Health

Brian Wandell portrait / Photo: L.A. Cicero

Stanford scientists map white matter connections within the human brain

Roughly 100 trillion connections between neurons allow the brain to function. Psychology Professor Brian Wandell's group has devised a better technique for mapping these connections. 


Emma Seppala / L.A. Cicero

Stanford scholar helps veterans recover from war trauma

Newly published research by Stanford scholar Emma Seppala shows how meditation and breathing exercises can help military veterans recover from post-traumatic stress disorder.


Stephen Quake / L.A. Cicero

Eye implant developed at Stanford could lead to better glaucoma treatments

Lowering internal eye pressure is currently the only way to treat glaucoma. A tiny eye implant developed by Stephen Quake's lab could pair with a smartphone to improve the way doctors measure and lower a patient's eye pressure.


graphic showing path from poppy flower to pain pills / Kate Thodey and Stephanie Galanie

Stanford bioengineers close to brewing painkillers without using opium from poppies

A decade-long effort in genetic engineering is close to creating yeast that makes palliative medicines in stainless steel vats.


Stanford travelers advised to avoid West Africa

Stanford’s health, safety and international affairs offices have been closely monitoring the outbreak of Ebola virus in West Africa and have issued strong recommendations that travelers to the region return home or refrain from embarking on Stanford-related trips to the area.


Ebola virus

Stanford experts tackle public health & policy questions on Ebola

CISAC biosecurity experts David Relman and Megan Palmer answer several questions about Ebola and the public health concerns and policy implications.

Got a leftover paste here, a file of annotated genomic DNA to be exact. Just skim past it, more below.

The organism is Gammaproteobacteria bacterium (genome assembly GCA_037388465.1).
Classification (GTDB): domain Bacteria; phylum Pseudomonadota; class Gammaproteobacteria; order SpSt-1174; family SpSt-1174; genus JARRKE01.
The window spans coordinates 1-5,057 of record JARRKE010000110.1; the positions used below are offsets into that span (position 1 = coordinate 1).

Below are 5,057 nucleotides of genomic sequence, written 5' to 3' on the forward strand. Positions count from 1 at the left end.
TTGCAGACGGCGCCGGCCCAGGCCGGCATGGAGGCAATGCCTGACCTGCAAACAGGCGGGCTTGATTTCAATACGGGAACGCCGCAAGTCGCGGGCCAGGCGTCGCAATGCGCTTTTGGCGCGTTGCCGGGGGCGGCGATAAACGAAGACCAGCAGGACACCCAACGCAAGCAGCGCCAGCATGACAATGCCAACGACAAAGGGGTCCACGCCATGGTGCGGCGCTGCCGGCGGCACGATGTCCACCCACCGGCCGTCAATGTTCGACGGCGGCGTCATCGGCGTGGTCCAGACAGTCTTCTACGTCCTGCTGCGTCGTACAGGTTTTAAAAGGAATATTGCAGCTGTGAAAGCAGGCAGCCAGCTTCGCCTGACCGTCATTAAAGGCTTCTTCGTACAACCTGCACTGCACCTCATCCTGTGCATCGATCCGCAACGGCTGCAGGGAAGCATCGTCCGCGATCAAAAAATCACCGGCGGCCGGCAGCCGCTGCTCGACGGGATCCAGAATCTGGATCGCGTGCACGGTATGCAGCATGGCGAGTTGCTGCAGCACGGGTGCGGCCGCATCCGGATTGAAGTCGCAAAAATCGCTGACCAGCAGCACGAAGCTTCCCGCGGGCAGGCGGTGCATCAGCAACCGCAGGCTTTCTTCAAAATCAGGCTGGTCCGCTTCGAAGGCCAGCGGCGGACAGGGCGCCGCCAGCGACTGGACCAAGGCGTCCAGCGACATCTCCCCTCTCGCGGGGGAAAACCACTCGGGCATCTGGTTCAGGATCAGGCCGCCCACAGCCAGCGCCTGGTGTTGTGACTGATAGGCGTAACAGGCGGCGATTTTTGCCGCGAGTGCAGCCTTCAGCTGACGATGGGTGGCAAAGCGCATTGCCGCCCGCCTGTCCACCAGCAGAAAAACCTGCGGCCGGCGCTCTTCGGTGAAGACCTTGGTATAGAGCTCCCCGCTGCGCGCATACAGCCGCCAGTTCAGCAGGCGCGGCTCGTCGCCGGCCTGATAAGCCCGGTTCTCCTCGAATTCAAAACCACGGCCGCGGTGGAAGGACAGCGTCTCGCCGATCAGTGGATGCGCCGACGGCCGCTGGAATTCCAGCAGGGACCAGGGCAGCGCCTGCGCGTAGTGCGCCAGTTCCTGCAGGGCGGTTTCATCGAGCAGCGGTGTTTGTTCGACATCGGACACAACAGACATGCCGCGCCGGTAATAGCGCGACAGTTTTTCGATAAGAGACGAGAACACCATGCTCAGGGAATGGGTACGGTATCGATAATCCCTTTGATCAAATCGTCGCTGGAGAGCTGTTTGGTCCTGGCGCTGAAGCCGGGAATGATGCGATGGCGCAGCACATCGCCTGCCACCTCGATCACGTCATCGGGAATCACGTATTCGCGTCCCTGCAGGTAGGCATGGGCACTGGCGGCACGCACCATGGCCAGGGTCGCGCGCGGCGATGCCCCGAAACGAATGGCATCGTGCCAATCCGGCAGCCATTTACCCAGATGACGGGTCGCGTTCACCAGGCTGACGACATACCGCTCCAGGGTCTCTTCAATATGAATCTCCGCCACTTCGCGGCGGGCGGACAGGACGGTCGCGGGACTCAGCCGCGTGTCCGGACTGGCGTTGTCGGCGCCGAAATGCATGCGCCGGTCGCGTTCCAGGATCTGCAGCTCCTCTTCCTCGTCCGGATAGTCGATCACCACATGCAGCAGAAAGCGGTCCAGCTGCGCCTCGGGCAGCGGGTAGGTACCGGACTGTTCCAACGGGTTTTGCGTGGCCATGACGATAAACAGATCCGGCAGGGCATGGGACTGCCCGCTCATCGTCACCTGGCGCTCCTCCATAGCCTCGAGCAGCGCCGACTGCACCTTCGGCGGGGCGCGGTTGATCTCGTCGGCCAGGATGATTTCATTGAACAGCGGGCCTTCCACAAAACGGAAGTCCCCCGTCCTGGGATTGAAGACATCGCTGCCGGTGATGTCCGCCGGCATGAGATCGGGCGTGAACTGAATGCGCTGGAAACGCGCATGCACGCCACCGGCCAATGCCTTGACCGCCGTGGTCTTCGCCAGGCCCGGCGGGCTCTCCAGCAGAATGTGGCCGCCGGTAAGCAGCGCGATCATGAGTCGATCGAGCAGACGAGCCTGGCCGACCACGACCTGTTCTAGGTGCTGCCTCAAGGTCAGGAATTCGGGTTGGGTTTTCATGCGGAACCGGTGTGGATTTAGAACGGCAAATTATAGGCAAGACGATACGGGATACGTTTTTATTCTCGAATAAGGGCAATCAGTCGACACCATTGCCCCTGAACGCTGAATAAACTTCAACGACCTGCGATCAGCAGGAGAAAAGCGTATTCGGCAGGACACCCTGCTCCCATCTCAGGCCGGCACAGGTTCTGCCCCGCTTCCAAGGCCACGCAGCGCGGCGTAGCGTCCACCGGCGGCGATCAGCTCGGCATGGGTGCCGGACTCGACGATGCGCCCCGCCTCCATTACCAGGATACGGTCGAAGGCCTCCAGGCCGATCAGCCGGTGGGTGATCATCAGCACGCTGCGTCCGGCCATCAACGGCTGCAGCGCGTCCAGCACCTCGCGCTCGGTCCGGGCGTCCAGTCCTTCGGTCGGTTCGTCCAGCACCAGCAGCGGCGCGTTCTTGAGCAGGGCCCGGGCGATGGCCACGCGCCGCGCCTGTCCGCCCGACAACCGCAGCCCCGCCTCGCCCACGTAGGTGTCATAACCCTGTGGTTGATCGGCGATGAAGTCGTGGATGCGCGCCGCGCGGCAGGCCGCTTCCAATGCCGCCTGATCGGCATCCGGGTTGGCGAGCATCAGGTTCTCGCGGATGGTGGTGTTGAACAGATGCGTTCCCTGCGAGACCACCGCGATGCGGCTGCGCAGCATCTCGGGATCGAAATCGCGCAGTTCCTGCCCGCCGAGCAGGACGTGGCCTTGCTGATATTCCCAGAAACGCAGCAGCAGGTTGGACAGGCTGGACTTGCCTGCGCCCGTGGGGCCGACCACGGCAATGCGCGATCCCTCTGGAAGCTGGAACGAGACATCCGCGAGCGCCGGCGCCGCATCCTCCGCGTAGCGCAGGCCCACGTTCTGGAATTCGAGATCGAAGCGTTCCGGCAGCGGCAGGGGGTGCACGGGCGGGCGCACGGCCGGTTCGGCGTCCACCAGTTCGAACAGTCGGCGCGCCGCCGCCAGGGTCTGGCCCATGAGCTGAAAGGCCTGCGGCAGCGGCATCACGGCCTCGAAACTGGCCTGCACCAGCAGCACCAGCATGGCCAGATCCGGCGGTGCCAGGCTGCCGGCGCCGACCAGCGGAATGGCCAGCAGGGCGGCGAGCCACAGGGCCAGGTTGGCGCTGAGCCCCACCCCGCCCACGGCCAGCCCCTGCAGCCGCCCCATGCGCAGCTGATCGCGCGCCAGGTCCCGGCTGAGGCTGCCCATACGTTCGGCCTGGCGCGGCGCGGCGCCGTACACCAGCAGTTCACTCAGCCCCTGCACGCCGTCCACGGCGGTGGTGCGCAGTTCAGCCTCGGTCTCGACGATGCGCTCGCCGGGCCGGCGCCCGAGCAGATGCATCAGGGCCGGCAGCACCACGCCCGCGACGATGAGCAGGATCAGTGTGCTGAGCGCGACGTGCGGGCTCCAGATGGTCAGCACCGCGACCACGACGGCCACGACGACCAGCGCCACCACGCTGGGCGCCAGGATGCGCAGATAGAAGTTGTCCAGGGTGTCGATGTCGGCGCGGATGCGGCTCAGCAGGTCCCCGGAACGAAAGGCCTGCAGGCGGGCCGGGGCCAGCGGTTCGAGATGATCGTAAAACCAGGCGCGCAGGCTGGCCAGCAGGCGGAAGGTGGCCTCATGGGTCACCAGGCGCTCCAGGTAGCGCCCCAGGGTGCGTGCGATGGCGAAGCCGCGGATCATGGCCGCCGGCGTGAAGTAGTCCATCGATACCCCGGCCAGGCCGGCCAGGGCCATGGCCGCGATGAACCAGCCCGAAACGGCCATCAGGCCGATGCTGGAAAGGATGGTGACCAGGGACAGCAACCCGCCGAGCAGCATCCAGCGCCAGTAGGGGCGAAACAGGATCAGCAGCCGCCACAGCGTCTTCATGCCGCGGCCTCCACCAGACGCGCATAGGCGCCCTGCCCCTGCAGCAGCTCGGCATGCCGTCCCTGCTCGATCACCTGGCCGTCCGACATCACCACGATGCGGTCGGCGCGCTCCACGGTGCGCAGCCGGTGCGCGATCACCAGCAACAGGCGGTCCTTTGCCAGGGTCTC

Mouse model

Stanford scientists use lasers and carbon nanotubes to look inside living brains

A team of Stanford scientists has developed an entirely non-invasive technique that provides a view of blood flow in the brain.


doctor measuring patient's blood pressure / Alexander Raths/Shutterstock

The U.S. suffers from lifespan inequality gap, Stanford researcher says

Stanford researcher Shripad Tuljapurkar found that a lifespan inequality gap continues in countries like the United States even while life expectancy is increasing. One reason is that America's mortality rate among young males is not getting better. Better access to health care would improve the situation.


Tanya Luhrmann

Hallucinatory 'voices' shaped by local culture, Stanford anthropologist says

Anthropologist Tanya Luhrmann found that voice-hearing experiences of people with serious psychotic disorders are shaped by local culture – in the U.S., the voices are harsh and threatening; in Africa and India, they are more benign and playful.


Alvan Ikoku speaking in a classroom / L.A. Cicero

Stanford fellow investigates how literature shapes transnational fields of medicine

Literary academic and Stanford Humanities Center fellow Alvan Ikoku explores how fictionalized accounts of the tropics and malaria research simultaneously foster and examine the foundations for global health.